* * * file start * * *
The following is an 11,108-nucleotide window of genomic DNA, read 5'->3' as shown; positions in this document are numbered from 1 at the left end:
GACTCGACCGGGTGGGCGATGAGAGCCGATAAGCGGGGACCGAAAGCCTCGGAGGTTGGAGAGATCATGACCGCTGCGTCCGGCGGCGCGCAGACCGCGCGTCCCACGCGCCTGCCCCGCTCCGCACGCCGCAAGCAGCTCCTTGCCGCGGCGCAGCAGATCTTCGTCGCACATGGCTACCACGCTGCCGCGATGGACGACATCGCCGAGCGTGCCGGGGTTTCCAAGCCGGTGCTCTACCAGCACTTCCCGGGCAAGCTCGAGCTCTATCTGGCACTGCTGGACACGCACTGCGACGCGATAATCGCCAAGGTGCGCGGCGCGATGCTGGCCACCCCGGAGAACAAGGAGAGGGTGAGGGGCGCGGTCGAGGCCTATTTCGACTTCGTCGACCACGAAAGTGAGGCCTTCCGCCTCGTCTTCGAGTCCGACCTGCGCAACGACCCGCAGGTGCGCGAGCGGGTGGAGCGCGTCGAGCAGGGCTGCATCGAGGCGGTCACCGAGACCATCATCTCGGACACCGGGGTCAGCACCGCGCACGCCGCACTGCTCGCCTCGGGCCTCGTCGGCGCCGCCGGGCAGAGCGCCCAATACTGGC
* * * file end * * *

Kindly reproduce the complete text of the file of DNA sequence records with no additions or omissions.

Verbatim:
The following is an 11,108-nucleotide window of genomic DNA, read 5'->3' as shown; positions in this document are numbered from 1 at the left end:
GACTCGACCGGGTGGGCGATGAGAGCCGATAAGCGGGGACCGAAAGCCTCGGAGGTTGGAGAGATCATGACCGCTGCGTCCGGCGGCGCGCAGACCGCGCGTCCCACGCGCCTGCCCCGCTCCGCACGCCGCAAGCAGCTCCTTGCCGCGGCGCAGCAGATCTTCGTCGCACATGGCTACCACGCTGCCGCGATGGACGACATCGCCGAGCGTGCCGGGGTTTCCAAGCCGGTGCTCTACCAGCACTTCCCGGGCAAGCTCGAGCTCTATCTGGCACTGCTGGACACGCACTGCGACGCGATAATCGCCAAGGTGCGCGGCGCGATGCTGGCCACCCCGGAGAACAAGGAGAGGGTGAGGGGCGCGGTCGAGGCCTATTTCGACTTCGTCGACCACGAAAGTGAGGCCTTCCGCCTCGTCTTCGAGTCCGACCTGCGCAACGACCCGCAGGTGCGCGAGCGGGTGGAGCGCGTCGAGCAGGGCTGCATCGAGGCGGTCACCGAGACCATCATCTCGGACACCGGGGTCAGCACCGCGCACGCCGCACTGCTCGCCTCGGGCCTCGTCGGCGCCGCCGGGCAGAGCGCCCAATACTGGC